Women in Libya

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Gender equality and social institutions in Libya

Most national legislation in the Libyan Arab Jamahiriya supports equal rights for men and women, but many legal provisions that would ensure equality have yet to be effectively enforced, according to the Social Institutions & Gender Index.

The social position of Libyan women is inferior to that of men, and deeply rooted patriarchal values and traditions still persist. It can be observed, however, that the level of freedom and equality women experience rises in relation to the social class to which they belong.

Efforts to improve the status of women in Libya have been hampered by two major factors: it is illegal to establish women's rights groups that are independent of the state, and individuals (both women and men) are subject to abuse and torture if they are suspected to sympathize with government opposition groups.

Family Code:

Women in Libya face several inequalities in regard to family matters. They often find themselves at a disadvantage because Libya's Family Code, which is partly based on the Maliki school of Sunni Islam, contains provisions that discriminate against women.

The legal age of marriage is 20 years for both men and women in Libya, but judges can grant permission for marriage at an earlier age. Although marriages are to be based upon mutual consent, arranged marriages do occur in rural areas. According to a 2004 United Nations report, the occurrence of early marriage has declined in recent decades: only 1 percent of girls between 15 and 19 years of age in Libya were married, divorced or widowed.

Polygamy is legal in Libya, but relatively uncommon. Islamic Sharia allows Muslim men to take as many as four wives. Before legal permission is granted for second, third or fourth marriages, Libyan Family Code requires that men secure the consent of their first wives and prove their ability to support more than one wife.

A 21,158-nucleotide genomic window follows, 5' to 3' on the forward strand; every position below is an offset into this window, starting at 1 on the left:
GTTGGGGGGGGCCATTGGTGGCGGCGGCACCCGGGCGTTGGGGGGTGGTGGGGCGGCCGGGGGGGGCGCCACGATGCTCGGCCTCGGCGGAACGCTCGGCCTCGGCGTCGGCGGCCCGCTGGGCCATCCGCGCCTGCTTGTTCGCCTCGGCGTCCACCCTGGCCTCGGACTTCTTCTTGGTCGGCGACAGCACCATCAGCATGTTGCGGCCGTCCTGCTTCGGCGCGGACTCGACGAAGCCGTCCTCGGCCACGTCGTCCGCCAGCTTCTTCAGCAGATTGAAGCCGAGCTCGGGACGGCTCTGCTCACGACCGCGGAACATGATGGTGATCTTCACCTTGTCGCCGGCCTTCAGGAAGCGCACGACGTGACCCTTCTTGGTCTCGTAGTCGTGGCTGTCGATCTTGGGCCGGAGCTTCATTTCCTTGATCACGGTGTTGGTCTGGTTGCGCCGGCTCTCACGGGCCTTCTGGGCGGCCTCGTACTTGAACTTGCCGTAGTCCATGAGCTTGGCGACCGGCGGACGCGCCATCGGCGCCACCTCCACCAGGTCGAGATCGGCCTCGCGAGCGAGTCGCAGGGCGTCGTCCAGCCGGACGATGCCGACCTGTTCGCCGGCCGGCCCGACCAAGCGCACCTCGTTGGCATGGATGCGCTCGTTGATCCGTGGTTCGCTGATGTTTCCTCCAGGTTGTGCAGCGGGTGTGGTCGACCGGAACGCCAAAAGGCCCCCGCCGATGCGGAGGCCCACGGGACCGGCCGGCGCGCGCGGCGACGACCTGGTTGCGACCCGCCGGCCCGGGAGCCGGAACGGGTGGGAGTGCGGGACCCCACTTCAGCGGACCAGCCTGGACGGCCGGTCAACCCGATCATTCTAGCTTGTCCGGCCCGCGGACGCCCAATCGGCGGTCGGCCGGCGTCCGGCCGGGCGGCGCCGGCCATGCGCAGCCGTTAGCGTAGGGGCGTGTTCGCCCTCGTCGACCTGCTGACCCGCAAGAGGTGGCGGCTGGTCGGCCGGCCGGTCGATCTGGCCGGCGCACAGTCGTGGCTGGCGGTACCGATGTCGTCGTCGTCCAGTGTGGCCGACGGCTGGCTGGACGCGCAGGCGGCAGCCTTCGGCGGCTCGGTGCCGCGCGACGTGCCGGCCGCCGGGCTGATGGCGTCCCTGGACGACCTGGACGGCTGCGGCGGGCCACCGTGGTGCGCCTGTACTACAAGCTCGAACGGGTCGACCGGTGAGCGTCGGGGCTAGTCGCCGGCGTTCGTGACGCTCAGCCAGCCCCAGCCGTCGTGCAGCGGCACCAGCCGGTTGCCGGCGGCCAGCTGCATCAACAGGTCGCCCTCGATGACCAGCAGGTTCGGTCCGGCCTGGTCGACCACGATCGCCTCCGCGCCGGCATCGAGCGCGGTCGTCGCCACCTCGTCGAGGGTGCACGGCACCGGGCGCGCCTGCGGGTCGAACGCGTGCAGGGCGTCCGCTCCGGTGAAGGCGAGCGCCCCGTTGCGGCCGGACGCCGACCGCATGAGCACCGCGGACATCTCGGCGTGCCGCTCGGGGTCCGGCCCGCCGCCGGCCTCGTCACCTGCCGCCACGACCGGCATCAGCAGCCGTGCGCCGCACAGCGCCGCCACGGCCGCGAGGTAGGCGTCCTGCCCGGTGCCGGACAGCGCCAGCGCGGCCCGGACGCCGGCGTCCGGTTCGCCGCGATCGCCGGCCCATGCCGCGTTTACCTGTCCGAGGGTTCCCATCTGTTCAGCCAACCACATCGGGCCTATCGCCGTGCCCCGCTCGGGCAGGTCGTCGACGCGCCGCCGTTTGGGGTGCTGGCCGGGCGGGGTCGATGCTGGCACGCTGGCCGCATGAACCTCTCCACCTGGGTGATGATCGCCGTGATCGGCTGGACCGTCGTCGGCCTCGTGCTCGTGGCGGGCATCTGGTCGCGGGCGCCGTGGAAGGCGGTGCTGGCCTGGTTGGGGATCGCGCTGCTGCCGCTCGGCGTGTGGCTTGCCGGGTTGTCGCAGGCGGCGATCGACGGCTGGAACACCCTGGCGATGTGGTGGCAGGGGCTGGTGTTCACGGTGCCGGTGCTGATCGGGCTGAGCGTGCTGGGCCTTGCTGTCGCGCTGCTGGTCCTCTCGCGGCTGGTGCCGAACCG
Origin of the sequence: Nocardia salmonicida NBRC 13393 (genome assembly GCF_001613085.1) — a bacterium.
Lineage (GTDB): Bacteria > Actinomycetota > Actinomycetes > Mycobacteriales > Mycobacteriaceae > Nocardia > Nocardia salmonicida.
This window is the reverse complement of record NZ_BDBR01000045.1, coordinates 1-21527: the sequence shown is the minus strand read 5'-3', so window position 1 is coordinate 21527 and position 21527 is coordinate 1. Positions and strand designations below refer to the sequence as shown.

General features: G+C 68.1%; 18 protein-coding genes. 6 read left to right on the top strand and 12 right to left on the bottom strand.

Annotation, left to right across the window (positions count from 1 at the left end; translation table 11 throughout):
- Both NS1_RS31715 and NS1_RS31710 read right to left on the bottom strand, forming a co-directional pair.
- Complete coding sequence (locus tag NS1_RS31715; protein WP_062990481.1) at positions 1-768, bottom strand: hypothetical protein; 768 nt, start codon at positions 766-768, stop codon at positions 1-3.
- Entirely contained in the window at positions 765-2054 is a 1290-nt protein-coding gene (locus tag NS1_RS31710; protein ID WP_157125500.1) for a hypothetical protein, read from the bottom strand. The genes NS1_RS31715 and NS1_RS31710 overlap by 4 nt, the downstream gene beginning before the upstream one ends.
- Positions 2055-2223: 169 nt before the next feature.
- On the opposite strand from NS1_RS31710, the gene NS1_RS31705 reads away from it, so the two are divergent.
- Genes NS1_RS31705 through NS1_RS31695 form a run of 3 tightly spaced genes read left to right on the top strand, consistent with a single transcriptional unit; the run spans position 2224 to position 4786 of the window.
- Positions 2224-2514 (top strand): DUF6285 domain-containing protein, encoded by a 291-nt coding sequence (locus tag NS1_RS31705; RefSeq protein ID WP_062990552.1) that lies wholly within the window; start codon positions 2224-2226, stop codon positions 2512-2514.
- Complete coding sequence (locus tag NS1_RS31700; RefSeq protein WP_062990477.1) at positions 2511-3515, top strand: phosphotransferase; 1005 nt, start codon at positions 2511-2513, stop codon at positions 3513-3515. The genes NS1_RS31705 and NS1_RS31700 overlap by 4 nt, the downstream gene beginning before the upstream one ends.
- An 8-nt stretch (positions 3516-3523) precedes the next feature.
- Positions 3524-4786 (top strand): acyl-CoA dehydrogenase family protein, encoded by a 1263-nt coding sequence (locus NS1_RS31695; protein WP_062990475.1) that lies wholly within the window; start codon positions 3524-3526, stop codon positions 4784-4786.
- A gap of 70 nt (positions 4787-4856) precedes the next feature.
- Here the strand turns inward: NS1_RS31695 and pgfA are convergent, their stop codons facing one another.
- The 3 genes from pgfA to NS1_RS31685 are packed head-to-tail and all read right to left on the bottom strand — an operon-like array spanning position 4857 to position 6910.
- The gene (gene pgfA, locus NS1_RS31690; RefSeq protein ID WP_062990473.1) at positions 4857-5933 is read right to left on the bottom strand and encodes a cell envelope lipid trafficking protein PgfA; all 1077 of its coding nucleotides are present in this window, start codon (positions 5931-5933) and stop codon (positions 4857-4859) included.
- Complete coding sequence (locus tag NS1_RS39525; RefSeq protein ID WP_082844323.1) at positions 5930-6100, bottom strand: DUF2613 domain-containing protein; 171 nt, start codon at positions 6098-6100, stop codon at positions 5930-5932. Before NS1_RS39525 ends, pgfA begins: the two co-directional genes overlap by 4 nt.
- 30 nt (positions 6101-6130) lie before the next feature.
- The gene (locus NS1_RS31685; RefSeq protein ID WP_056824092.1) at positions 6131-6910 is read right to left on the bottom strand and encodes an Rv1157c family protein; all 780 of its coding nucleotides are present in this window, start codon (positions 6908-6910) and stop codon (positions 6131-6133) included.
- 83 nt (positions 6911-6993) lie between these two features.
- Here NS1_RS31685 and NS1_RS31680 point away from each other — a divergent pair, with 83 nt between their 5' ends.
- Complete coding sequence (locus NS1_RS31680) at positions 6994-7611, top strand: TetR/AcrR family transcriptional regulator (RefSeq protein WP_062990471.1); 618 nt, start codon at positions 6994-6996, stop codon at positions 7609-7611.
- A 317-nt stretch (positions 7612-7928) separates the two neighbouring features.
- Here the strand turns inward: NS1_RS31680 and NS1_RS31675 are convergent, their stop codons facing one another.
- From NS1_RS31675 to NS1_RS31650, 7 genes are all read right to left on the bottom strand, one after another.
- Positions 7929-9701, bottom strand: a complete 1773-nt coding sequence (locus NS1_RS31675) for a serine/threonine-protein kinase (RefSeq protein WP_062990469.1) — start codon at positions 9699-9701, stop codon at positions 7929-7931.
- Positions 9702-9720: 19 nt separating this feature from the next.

In regard to parental authority, a study by Uhlman reports that Islamic law holds the father as the natural guardian of his children; the mother is regarded as the physical custodian. In the event of divorce, the Libyan Family Code grants initial custody to the mother, followed by her mother, then the father and thereafter his mother. Women cannot confer citizenship to children born to a non-Libyan father.

Islamic law provides for detailed and complex calculations of inheritance shares. Woman may inherit from their father, mother, husband or children and, under certain conditions, from other family members. However, their share is generally smaller than that to which men are entitled. Daughters, for example, inherit only half as much as sons. This is typically justified by the argument that women have no financial responsibility towards their husbands and children.

Physical Integrity:

Libyan women have a relatively low level of protection in terms of physical integrity. The most common form of violence against women in Libya is domestic violence, although its actual prevalence is unknown due to underreporting. To date, there are no laws beyond the general Criminal Code to protect the victim or penalize the perpetrator (most often the husband) and the law does not recognize the concept of spousal rape. As a result, most incidents are kept private within the family.

There is no evidence to suggest that female genital mutilation is a general practice, but a report by Pargeter indicates it is believed to still occur among some nomadic tribes and in remote rural areas.

With a sex ratio in favor of men, Libya appears to be a country of concern in relation to missing women.

Ownership Rights:

Women in Libya have a substantial degree of financial autonomy, but again face restrictions due to social norms and traditions. Theoretically, they have equal legal rights to access to land and access to property other than land, but often face difficulty in retaining ownership or actual control of such assets.

The same is true for financial assets: women have the legal right to access to bank loans (without their husbands' consent) and to enter into various forms of financial contracts. In most cases, husbands or fathers take responsibility for any financial undertakings and commitments.

Civil Liberties:

Women's civil liberty in Libya remains low. There are no legal restrictions on women's freedom of movement, but societal norms can limit their right to move freely, especially in the evenings or in rural areas where traditional values are more likely to persist. In general, women do not travel alone or without the permission of their husbands or families. The Committee on the Elimination of Discrimination against Women (CEDAW) reports that women are banned from some occupations that are deemed as “hard, dangerous or otherwise unsuited to their nature and biological make-up”. Night work is also discouraged or prohibited.

Women in Libya enjoy freedom of dress, but the majority wear a veil in public (this is not necessarily the case in bigger cities). Many women choose to wear a veil for religious beliefs; others do so in response to social pressure. The niqab, a veil that covers the whole face except for the eyes, is less common.

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